The Mets moved quickly and decisively to address their bullpen at the Winter Meetings, adding relievers Frank Francisco, Ramon Ramirez and Jon Rauch. Earlier, Sandy Alderson indicated that picking up a closer was a top priority and it would not be a surprise if all three of the new relievers were given a chance to pick up a save at some point in the 2012 season.
So, the bullpen looks to be fortified by these moves. It also looks to be very crowded. In addition to those three, the Mets have six other relievers under contract who have a reason to feel like they should be part of the club’s 2012 bullpen. And that does not even take into account guys like Miguel Batista, Taylor Buchholz and Jason Isringhausen – guys who are not on the roster but ones the club has expressed some interest in retaining.
Let’s take a look at those other six who will likely be vying for the final four spots in the bullpen.
Manny Acosta – He did not pitch as well as he did in 2010 but Acosta still had a strong showing when the Mets finally gave him a chance. He went 4-1 with a 3.45 ERA and a 1.383 WHIP. While his ERA and WHIP were higher than in 2010, Acosta upped his K/BB ratio to a career-best 3.07 last year. However, the overall numbers are a bit misleading. Acosta was brutal in his first seven appearances (11.05 ERA with 4 HR allowed in 7.1 IP) but over his final 37 games he had a 2.04 ERA with only 2 HR allowed in 39.2 IP. Without a doubt, Acosta should be part of the 2012 bullpen. But you could have said the same thing this time last year and he did not make the club out of Spring Training.
Pedro Beato – It was this time last year that the Mets acquired Beato and they kept their 2010 Rule 5 pick in the majors for all of last season. It was an up-and-down year for Beato, who looked like a great addition in the early part of the season but was then derailed by injuries and the league catching up to him. Beato led the team’s relievers last year with 67 IP but will likely start 2012 in the minors. Wherever he ends up, let’s hope the Mets continue to use him as a relief pitcher. At the end of last season, there was talk about moving Beato into the rotation. A failed starter in the minors, the odds against Beato re-converting to a successful starting pitcher in the majors are so ridiculously high that they make a casino owner blush.
Tim Byrdak – One of last year’s bargain basement finds, Byrdak turned in a strong season in 2010 and was rewarded with a new deal by Alderson. At least some of the credit for Byrdak’s season needs to go to Terry Collins, who after doing a poor job early in the year, did a fantastic job of limiting Byrdak’s exposure to RHB. The average LOOGY will face an equal number of LHB and RHB but Byrdak last year had 65 percent of his PA versus lefty batters. Byrdak limited LHB to a .604 OPS but against righties that number jumped to .857 last year. He’s a near-lock to make the Opening Day roster.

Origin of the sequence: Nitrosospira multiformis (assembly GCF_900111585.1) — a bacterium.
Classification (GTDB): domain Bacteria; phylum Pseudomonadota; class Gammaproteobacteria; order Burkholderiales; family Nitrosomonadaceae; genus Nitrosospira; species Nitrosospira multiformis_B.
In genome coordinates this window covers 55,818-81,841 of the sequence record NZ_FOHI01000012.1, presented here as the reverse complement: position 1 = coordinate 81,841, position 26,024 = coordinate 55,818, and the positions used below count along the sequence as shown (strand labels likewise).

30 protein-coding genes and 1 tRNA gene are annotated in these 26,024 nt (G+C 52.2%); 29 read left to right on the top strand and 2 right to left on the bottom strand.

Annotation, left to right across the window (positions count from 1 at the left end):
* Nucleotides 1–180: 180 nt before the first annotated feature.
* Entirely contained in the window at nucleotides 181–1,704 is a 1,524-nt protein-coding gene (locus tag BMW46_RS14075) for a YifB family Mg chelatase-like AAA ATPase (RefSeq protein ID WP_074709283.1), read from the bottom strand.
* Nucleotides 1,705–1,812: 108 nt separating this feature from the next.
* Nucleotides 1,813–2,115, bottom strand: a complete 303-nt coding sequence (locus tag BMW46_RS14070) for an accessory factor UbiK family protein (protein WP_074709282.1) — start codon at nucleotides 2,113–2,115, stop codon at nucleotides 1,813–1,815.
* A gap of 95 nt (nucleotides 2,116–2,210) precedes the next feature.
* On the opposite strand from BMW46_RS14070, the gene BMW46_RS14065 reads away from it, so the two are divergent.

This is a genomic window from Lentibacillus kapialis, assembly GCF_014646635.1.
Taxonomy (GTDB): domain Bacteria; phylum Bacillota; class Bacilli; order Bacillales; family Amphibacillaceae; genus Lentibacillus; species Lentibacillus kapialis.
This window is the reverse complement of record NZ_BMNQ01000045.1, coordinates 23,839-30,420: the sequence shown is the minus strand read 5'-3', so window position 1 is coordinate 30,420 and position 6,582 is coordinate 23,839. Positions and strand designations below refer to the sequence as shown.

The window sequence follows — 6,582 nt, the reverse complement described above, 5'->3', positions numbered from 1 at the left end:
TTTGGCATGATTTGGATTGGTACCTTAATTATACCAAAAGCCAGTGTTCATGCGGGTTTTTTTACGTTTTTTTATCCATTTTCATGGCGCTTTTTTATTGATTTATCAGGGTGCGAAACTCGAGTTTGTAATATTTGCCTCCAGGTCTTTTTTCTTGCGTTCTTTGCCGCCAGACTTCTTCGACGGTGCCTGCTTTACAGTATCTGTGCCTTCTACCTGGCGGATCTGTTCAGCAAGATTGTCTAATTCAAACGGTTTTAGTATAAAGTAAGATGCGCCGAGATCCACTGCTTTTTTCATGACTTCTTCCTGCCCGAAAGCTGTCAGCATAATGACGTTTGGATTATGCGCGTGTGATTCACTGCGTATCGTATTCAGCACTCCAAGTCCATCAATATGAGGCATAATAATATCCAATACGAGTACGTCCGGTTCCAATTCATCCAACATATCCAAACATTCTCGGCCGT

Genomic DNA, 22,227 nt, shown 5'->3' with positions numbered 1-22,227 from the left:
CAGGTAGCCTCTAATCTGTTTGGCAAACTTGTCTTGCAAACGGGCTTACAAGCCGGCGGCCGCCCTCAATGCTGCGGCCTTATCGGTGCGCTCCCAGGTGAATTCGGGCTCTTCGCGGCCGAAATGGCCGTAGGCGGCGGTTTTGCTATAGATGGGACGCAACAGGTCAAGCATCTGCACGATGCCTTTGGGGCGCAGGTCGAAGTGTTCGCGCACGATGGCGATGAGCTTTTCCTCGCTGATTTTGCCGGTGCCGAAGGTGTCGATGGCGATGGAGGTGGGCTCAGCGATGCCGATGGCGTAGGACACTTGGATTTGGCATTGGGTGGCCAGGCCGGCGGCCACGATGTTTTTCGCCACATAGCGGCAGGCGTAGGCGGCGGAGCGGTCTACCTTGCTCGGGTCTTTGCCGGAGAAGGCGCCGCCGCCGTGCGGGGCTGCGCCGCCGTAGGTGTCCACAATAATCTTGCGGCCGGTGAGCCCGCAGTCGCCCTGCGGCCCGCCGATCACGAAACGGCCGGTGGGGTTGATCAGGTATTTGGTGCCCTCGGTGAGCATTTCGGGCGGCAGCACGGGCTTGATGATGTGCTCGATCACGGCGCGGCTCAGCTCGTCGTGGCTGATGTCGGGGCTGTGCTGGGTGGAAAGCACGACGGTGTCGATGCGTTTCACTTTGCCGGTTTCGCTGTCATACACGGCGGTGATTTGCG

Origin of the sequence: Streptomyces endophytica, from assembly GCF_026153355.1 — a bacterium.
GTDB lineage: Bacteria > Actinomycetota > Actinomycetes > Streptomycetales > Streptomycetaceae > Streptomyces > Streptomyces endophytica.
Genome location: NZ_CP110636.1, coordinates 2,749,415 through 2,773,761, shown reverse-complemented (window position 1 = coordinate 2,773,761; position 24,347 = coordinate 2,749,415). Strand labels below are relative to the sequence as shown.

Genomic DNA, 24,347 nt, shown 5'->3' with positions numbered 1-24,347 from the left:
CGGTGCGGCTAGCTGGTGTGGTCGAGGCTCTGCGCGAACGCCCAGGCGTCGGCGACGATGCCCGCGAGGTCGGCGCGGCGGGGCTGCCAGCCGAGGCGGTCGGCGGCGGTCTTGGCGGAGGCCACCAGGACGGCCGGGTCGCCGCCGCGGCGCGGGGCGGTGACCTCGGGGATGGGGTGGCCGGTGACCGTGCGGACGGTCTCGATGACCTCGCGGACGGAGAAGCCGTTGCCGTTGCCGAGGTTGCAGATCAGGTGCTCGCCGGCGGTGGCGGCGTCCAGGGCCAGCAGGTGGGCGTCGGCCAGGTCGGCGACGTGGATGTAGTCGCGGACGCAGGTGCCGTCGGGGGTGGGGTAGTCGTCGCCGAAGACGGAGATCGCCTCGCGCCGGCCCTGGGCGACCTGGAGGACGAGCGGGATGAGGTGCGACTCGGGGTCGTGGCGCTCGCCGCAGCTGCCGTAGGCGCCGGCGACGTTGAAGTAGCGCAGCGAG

D.J. Carrasco – Another Alderson pickup from a year ago, this one did not work out quite so well. After three straight seasons of delivering an ERA under 4.00, Carrasco turned in a 6.02 mark in 49.1 innings last year. The only thing keeping Carrasco in the picture right now is the fact he signed a two-year contract last year. Still, he’s likely to start the season in the minors, unless he gets a hold of the incriminating photos that Blaine Boyer used during Spring Training last year to make the Opening Day roster.
Danny Herrera – In 16 games with the Mets last year, Herrera faced 33 batters, which obviously makes him a lefty pitcher. Only seven of those 33 batters reached base, which gave Herrerra a nifty 1.125 WHIP and a 1.13 ERA. Last year, Collins indicated a preference for having multiple lefties in the bullpen. But none of the lefty candidates really stepped up in Spring Training so only Byrdak made the Opening Day roster. A bullpen job should be his for the taking, so if Herrera has a strong Grapefruit League season, expect to see him go north with the team.
Bobby Parnell – The homegrown kid who throws 100 mph, the talk this time last year was that Parnell was a future closer. After Isringhausen notched his 300th career save, Parnell was given a shot to be the team’s closer and his performance in that role led Alderson to declare the back of the bullpen to be the team’s biggest need. Right now, Parnell is no better than fourth in the pecking order and rumors are that the Mets shopped him during the Winter Meetings. It’s too early to give up on him but both the team and the fans need to accept that while he throws hard, he’s extremely hittable and he walks too many batters. The end result is a ton of baserunners despite the huge strikeout numbers.
It’s not impossible for the Mets to make additional bullpen moves before pitchers and catchers report. Also, expect 40-man roster guys Robert Carson and Josh Stinson to get a long look in Spring Training. Keep in mind that the Mets used 16 different relievers last year. So, even if your favorite dark horse does not make the Opening Day roster, there’s still an excellent chance he’ll be up at some point during the season.